Home About Browse Search

Phosphorus to horses and cows

Ögren, Gunilla (2013). Phosphorus to horses and cows. Uppsala : Sveriges lantbruksuniv. , Rapport / Sveriges lantbruksuniversitet, Institutionen för husdjurens utfodring och vård, 0347-9838 ; 283
ISBN 978-91-576-9116-3
[Licentiate thesis]

[img] PDF


It is important from a nutritional perspective to meet the phosphorus (P) requirements of animals. From an environmental perspective however, it is important not to feed more P than necessary, because excessive P will mainly be excreted with feces, and the soluble P fraction is vulnerable to runoff losses and may contribute to eutrophication. The recommended dietary P levels to dairy cows have successively decreased over the years but recently, an increase in the requirements to growing horses was suggested because fecal endogenous P losses might be higher than previously estimated. The main aim of this thesis was to assess fecal P losses in growing horses, and in brood mares and dairy cows kept on pasture in Sweden.

In paper I, P balance and fecal P losses in growing horses in training fed a forage-only diet ad lib with (HP) or without (LP) P supplementation was studied. In addition, the proportion of the extractable (in dilute HCl solution) inorganic P fraction (Pi) of total P (TP) in feces was assessed. Fourteen Standardbred horses (aged 20 months) were used in a cross-over experiment. Feed intake was measured and spot samples of urine and feces were collected. Acid insoluble ash was used as indigestible marker to assess daily fecal output. Estimated P retention was low (<1.7 g/day) and only that for diet HP was significantly higher than 0 g/d. The fecal endogenous P losses were estimated to be less than 10 mg/kg body weight, which do not support the suggested increase in P requirements. The proportion of Pi of TP was > 85% and Pi increased linearly with P intake.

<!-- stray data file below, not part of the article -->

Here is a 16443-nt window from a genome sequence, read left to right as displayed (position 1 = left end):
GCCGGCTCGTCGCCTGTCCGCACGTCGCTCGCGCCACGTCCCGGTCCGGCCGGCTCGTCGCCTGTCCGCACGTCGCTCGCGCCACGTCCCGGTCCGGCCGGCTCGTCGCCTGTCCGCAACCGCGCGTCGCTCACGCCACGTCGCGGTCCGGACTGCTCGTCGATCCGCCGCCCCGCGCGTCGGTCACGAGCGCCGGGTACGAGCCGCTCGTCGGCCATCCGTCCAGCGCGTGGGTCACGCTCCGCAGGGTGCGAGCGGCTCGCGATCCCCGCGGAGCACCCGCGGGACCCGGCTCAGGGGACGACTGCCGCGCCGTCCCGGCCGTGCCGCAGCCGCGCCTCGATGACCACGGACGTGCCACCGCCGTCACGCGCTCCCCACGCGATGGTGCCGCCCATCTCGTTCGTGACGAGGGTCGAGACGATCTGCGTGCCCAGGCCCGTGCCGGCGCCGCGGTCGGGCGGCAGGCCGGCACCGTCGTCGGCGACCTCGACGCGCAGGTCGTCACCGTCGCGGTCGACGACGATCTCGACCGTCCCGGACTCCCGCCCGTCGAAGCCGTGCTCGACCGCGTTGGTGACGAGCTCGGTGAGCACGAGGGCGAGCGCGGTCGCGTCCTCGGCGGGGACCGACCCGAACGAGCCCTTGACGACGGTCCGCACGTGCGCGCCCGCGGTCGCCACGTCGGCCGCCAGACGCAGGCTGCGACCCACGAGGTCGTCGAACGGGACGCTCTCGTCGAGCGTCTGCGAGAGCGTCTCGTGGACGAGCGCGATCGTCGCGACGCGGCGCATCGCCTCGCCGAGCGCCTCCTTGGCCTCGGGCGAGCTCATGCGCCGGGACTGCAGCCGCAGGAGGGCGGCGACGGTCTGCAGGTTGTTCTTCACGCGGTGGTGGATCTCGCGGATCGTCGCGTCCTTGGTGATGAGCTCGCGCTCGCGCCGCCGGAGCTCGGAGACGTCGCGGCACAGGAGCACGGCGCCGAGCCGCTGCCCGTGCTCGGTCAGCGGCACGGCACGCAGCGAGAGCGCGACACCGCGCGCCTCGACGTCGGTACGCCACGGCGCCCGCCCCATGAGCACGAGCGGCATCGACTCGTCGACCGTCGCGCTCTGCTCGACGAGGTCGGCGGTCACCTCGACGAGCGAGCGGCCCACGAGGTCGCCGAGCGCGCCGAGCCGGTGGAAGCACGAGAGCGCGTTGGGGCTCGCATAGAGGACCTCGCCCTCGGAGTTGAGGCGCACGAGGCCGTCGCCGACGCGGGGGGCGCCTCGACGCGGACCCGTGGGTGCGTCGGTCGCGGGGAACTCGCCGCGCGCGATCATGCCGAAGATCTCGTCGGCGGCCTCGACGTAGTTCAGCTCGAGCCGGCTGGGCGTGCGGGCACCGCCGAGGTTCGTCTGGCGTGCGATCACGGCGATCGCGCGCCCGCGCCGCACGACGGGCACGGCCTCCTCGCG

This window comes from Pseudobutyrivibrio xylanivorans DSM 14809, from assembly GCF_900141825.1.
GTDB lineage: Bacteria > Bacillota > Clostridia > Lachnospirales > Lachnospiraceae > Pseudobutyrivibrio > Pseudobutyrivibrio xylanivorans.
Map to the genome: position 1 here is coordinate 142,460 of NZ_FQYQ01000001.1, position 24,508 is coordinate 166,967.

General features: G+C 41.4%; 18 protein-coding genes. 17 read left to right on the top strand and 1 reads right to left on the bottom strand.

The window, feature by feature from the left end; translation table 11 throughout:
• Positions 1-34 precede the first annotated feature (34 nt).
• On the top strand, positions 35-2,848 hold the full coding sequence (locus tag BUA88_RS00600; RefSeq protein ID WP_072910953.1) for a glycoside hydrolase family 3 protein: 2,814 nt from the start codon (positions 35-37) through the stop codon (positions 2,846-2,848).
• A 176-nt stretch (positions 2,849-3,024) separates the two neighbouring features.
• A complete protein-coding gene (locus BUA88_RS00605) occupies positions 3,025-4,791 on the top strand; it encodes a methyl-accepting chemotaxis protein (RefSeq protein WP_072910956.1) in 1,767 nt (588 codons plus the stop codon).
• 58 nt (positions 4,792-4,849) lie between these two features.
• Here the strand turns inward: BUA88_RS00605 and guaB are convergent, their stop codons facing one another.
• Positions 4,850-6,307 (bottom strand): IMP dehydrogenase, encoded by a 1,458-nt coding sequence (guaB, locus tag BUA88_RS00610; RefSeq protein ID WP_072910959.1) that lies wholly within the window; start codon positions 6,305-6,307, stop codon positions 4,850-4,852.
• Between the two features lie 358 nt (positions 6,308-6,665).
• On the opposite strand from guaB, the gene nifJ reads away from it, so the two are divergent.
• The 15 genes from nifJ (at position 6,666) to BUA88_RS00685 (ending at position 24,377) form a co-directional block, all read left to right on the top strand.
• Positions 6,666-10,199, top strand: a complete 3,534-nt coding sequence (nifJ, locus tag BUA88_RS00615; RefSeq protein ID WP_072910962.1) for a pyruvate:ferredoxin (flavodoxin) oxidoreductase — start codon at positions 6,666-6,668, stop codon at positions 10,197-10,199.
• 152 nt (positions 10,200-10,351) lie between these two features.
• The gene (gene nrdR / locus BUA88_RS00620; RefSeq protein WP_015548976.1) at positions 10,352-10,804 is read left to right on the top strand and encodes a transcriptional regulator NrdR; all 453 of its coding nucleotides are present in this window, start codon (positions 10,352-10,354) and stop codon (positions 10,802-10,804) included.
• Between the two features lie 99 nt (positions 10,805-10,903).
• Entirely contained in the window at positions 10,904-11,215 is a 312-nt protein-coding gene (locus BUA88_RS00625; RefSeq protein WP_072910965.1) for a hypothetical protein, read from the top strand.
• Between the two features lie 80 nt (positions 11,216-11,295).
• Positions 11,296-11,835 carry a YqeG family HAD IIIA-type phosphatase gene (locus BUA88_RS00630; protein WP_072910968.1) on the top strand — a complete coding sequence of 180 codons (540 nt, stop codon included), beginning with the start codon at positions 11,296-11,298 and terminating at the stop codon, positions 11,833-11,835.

In paper II, TP and Pi in feces from lactating and non-lactating dairy cows (n=167) and brood mares (n=74) kept on pasture was investigated and also the use of P supplements. Samples of feces, forages and pastures biomass were collected. The proportion of Pi of TP was greater for lactating horses than lactating cows (63±4 vs 49±5 %). Supplementation of lactating animals with P generally matched their estimated requirements and was therefore justified, while supplementation of non-lactating animals could not be justified.

In conclusion, an increase in P requirement to growing horses seems not to be justified, and the high proportion of Pi in feces from horses indicates that P overfeeding of horses might be potentially more harmful to the environment than P overfeeding of dairy cows.

Authors/Creators:Ögren, Gunilla
Title:Phosphorus to horses and cows
Series Name/Journal:Rapport / Sveriges lantbruksuniversitet, Institutionen för husdjurens utfodring och vård
Year of publishing :2013
Number of Pages:43
I.Phosphorus balance and fecal losses in growing Standardbred horses in training fed forage-only diets J ANIM SCI jas.2012-6048; published ahead of print March 11, 2013, doi:10.2527/jas.2012-6048
II.Comparison of fecal phosphorus excretion in grazing horses and cows (manuscript)
Place of Publication:Uppsala
Publisher:Institutionen för husdjurens utfodring och vård, Sveriges lantbruksuniversitet
Associated Programs and Other Stakeholders:SLU - Research Areas for the Future > Future Animal Health and Welfare (until Jan 2017)
ISBN for printed version:978-91-576-9116-3
Publication Type:Licentiate thesis
Full Text Status:Public
Agris subject categories.:L Animal production > L02 Animal feeding
L Animal production > L51 Animal physiology - Nutrition
Q Food science > Q55 Feed additives
Subjects:(A) Swedish standard research categories 2011 > 4 Agricultural Sciences > 402 Animal and Dairy Science > Animal and Dairy Science.
Agrovoc terms:horses, dairy cows, animal nutrition, phosphorus, supplements, faeces, pasture feeding, unrestricted feeding, environmental impact
Keywords:fosfor, träckprov, nutrition, hästar, kor
Permanent URL:
ID Code:10394
Faculty:VH - Faculty of Veterinary Medicine and Animal Science
Department:(VH) > Dept. of Animal Nutrition and Management
External funders:Stiftelsen Lantbruksforskning
Deposited By: Gunilla K Ögren
Deposited On:08 May 2013 06:03
Metadata Last Modified:15 Apr 2015 22:10

Repository Staff Only: item control page


Downloads per year (since September 2012)

View more statistics